This process is continued for 20 to 45 minutes with an increase of 5 minutes every day. It may be done for 7, 14 or 21 days in succession.
Regular Shirodhara may alleviate dandruff, hair loss, headache (due to Vata dosha), mental stress, insomnia, depression, motor neuron diseases, and several kinds of mental disorders including schizophrenia. It is indicated16 for boils, pricking pain, and burning sensation on the head
It is contraindicated in fever, cold, acute eye diseases, Kapha disorders, and headache due to sinusitis. Due to the warming effect of the oil used in this procedure, there is local vasodilatation, and proper blood circulation which helps in regularizing the blood supply of the brain. Shirodhara has a sedative effect on the hyperactive limbic system, caused by stress.
During Shirodhara, the flow of liquid on the space between the eyebrows (Agna Chakra) is the seat of the pituitary and pineal gland. It regulates stimulation of these glands and helps in hormonal balance. It also normalizes elevated cortisone and adrenaline levels, synchronizes brain waves (alpha waves), strengthens the mind, and its effect is continued even after relaxation.
Important marma points such as Sthapani, Utkshep, and Avarta are located in the forehead region. The Shirodhara process conditions the receiver to concentrate on this area, encouraging stability to arrive in the function of the mind.17
READ MORE: Everything You Need To Know About Shirodhara
In Shirovasti, an herbal oil is kept over the head with the help of a cap. The cap is fixed with a paste of black gram powder for a prescribed period of time.18 The oil is filled up to a height of 5cm (about two inches) above the scalp. Temperature of the oil (warmness) is maintained by replacing cooled oil with warm oil at regular intervals. At the end of the procedure oil is taken out and the cap is removed. After wiping off the oil with a clean and dry towel, gentle massage is performed on the shoulders, neck, forehead, and back.
The usual course of therapy is 7 days. It is usually done in the afternoon or evening between 3 and 5 pm for an average time of 45 minutes. It is indicated for disorders due to Vata imbalance and severe or chronic diseases of the head. It is contraindicated in acute inflammatory conditions and infections.
After undergoing massage (Abhyanga) all over the body and localized steam (Nadi sweda) on the area where this procedure will be performed, warm herbal oil is retained over the affected area by making a dam with black lentil flour. After the prescribed time, the oil is removed along with the dam and the area is wiped clean with lukewarm water.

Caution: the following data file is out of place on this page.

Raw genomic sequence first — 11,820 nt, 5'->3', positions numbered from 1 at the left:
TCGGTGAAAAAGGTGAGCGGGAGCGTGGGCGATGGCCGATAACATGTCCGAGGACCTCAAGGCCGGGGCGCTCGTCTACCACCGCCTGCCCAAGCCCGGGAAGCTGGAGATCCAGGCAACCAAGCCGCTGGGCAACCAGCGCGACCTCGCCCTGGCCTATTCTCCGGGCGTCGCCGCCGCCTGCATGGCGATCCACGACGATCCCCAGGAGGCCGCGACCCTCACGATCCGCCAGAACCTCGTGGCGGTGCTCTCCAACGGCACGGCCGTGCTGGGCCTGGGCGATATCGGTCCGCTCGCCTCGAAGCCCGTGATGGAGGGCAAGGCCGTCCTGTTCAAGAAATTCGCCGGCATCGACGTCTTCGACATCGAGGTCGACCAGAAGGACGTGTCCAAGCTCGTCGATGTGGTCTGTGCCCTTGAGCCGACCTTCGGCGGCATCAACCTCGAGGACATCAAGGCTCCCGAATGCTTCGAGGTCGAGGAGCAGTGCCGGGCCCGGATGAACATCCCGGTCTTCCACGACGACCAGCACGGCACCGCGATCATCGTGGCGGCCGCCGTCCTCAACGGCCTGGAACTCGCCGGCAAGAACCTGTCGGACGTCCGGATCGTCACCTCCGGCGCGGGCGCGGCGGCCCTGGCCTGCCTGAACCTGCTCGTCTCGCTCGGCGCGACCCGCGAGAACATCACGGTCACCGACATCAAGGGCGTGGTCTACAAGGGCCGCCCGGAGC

There are several types of oil pooling treatments (Vasti). Oil pooling done over the low back region is called Kativasti. It is beneficial for low backache, lumbar spondylosis, sciatica, lumbo-sacral pain, and lumbar spondylosis. It is contraindicated in localized skin lesions and open wounds.
Oil pooling in the neck or nape of the neck region is called Greeva vasti. It is indicated in cervical spondylosis and localized pain. Oil pooling in the knee joint is called Janu vasti and is indicated in osteoarthritis. The usual course of time for this treatment is 30-40 minutes daily and may be continued for 7 days or 14 days.
Herbal pastes used for external application are called lepas. It should be freshly prepared and always applied in the opposite direction of the hair follicles. The herbal properties of herbal paste get absorbed through the hair roots, sweat glands and capillaries and give several benefits.
Herbal paste must be removed as soon as it dries up. Its application is prohibited during night time. Several types of herbal pastes (lepas) are mentioned in Ayuvreda.19 Some pastes are made from herbs of a cold potency and applied as a thin layer to reduce Pitta (Pralepa). Some are made from herbs of a hot potency and are applied as a thick layer to reduce Kapha (Pradeha). Some are made of herbs useful in blood (rakta) and Pitta predominant skin diseases (Alepa).
The ancient Ayurvedic scholar Sharangdhar mentions three types of lepa.
Herbal paste helps cure blackish hyperpigmentation (Vyanga) and bluish hyperpigmentation (Nilika). It detoxifies and enhances the beauty of the skin. It prevents aging of the skin, reduces skin wrinkles, and tones the skin.20
The ancient sage Sushruta explains a type of artery21 which covers the body like a bound network. Their openings are attached to hair follicles which carry sweat and replenish fluid (rasa) inside and outside. Only the essence of external application via massage (Abhyanga), bath (Snana), and herbal paste (Lepa) enter the body after being transformed in the skin.
The topical application of herbal paste (lepa) can be compared to a transdermal delivery system. In this process, the essence of the herbal paste after penetrating through the stratum corneum, enters the epidermis as well as dermis, and renders its characteristic beneficial effects.